Living in the city has many benefits to our lives – after all, everything is on our doorstep. But, particularly in the aftermath of the pandemic, the lack of gardens and outdoor recreational areas has emerged at the forefront of many city dwellers’ minds. Luckily, though, living in an urban area doesn’t mean that you have to miss out on all the benefits gardening can provide. Starting an urban garden is easy no matter what kind of property you live in, and the act of urban gardening has been proven to benefit the environment, improve our welfare, boost food security and contribute to society’s wellbeing[i]. So, here are our favourite urban garden ideas to help you get started.
What Is An Urban Garden?
An urban garden is simply a garden set up in a small or specific environment that is dominantly urbanised, like towns and cities. A perfect example of urban gardening is an allotment, a plot of land where one or several people grow fruit, vegetables and flowers.
However, you can set up an urban garden anywhere, and the act of urban gardening means anyone, no matter the size of their home, can reap the benefits horticulture can bring. You can start your very own urban garden with whatever little room you have, including on balconies, rooftops, windowsills or in window boxes, containers and if you’re lucky enough, an actual garden capacity. So, no matter the available space, let the fun of urban gardening bring some wonder into your urban home!
Urban Garden Ideas To Make You Forget You’re In The City
Consider Your Layout
Since urban gardens are usually significantly smaller than regular gardens, considering your layout can help you maximise space and plan ahead for your plantings. Often, urban gardens are plagued with limited storage space and access, so think about how you could maximise your garden to make it efficient as well as beautiful. For example, if a lawn isn’t adding anything to your garden, don’t be afraid to remove it altogether. Instead, you could plant a pretty patch of wildflowers or a patio area for entertaining. So, consider how you want to use your garden and plan out your layout before making any huge commitments.
low on space? Why not look at our compact mosaic bistro sets.
Give Yourself Some Privacy
Your garden is the place you go when you need to relax, but it’s hard to switch off when passers-by are gawking through the fence. And, if that’s not bad enough, you’re also likely open to nosy neighbours and roads bustling with noisy traffic. So, flex your green fingers and create some privacy in your garden. Planting climbers, small trees and bamboo species will provide plenty of privacy for relaxing and entertaining, plus bring nature into the urban environment and add a focal point to your garden. Also, fencing, brick walls, trellises and pergolas are valuable ways to increase privacy.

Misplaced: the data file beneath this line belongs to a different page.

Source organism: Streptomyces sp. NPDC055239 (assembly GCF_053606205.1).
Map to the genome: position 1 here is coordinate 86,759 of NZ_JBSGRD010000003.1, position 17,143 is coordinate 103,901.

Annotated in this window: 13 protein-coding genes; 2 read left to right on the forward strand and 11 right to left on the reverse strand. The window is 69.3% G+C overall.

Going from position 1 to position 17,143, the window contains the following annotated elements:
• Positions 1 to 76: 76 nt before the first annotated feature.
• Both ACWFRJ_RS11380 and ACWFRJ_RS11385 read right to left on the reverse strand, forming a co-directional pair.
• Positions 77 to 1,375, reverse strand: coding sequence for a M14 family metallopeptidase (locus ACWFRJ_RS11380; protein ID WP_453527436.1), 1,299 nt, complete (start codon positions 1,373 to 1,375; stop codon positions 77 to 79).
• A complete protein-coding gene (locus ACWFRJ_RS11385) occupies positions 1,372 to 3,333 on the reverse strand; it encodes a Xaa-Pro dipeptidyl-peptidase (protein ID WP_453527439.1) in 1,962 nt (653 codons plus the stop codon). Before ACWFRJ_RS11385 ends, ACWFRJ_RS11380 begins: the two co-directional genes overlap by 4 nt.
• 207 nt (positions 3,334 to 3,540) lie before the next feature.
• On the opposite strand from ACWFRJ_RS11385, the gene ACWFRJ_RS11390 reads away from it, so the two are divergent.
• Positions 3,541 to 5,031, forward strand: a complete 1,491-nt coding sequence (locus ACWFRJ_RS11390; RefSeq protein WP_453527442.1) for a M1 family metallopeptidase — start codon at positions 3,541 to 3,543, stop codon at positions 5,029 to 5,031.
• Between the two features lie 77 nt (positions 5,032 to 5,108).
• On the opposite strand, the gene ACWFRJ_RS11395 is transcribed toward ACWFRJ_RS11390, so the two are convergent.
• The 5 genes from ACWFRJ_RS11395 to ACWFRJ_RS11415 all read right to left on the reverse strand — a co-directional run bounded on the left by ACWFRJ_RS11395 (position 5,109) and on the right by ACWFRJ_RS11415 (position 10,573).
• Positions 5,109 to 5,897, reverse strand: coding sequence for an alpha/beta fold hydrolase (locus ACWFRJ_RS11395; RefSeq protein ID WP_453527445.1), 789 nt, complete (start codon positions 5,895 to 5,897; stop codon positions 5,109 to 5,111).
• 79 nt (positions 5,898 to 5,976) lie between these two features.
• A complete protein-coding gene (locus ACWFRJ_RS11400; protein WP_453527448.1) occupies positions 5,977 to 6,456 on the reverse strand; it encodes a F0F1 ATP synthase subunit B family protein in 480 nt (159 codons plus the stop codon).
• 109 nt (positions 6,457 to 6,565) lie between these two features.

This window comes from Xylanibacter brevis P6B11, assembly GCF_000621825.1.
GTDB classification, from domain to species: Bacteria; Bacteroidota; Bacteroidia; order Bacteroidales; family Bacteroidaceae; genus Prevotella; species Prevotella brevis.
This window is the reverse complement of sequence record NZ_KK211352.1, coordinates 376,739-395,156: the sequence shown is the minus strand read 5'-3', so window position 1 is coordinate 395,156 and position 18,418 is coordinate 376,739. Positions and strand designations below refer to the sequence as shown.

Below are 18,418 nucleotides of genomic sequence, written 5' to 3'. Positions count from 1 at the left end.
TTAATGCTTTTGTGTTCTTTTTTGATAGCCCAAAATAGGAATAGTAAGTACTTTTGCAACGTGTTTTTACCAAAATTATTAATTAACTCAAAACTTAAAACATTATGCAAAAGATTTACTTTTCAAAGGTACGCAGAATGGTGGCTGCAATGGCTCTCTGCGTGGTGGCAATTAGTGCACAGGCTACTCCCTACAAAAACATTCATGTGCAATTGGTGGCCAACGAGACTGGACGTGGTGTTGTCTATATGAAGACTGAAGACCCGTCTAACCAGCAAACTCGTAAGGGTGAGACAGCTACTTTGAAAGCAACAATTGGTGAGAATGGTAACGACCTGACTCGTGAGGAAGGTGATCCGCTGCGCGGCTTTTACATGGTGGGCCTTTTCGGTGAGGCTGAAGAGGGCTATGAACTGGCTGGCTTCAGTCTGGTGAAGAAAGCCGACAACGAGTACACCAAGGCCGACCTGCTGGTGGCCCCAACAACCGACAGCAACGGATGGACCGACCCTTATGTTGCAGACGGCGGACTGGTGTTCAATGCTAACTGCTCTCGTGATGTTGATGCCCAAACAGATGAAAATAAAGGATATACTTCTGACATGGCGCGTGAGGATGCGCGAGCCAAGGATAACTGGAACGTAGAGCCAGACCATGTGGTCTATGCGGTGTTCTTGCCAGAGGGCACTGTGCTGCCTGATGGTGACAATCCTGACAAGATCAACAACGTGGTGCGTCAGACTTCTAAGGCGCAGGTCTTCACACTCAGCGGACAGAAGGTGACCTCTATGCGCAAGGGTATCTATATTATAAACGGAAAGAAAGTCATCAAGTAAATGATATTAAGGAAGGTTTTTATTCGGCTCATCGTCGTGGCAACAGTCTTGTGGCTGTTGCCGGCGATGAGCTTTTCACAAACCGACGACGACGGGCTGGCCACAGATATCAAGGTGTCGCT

Some great urban garden plants for privacy in the garden are:
- Skip laurel
- Thuja trees
- Hicks yew
Juniper[ii] We’ll talk more about some of the best plants for an urban garden later!
Take Advantage of The Shelter
Urban gardens may be small, but their size and placement provide plenty of shelter and warmth. So take advantage of these conditions with some exotic plants that urban gardens can host even better than large countryside spaces. On top of this, remember to consider how much sun your garden will get with this shelter. Many plants can thrive in full shade, so make sure to plant a range of different textures, colours and foliage to bring your urban garden to life.
Beautiful urban garden plants that love the shade include:
- Winter aconites
- Siberian bugloss
- Cranesbill geraniums
- False goatsbeard[iii]
And, when your garden is in full bloom, all that warmth and shelter will make the perfect place for entertaining, rain or shine. To save much-needed space in an urban garden, add some small garden furniture sets and transport your friends and family into the countryside without crowding your carefully cultivated space.
Brighten Up Shaded Areas
High walls and buildings can often impede on an urban garden, making it feel closed in and metropolitan. So lighten the shade by incorporating these humdrum backgrounds into your garden décor! Plant some climbing plants to add some much-needed colour to the area and grow plenty of shade-loving plants that thrive in challenging conditions. Also, you can show off your imagination and D.I.Y skills by brightening up those towering walls and shaded areas with some bright shades of paints, light-coloured paving or attractive tiles for a layer of texture.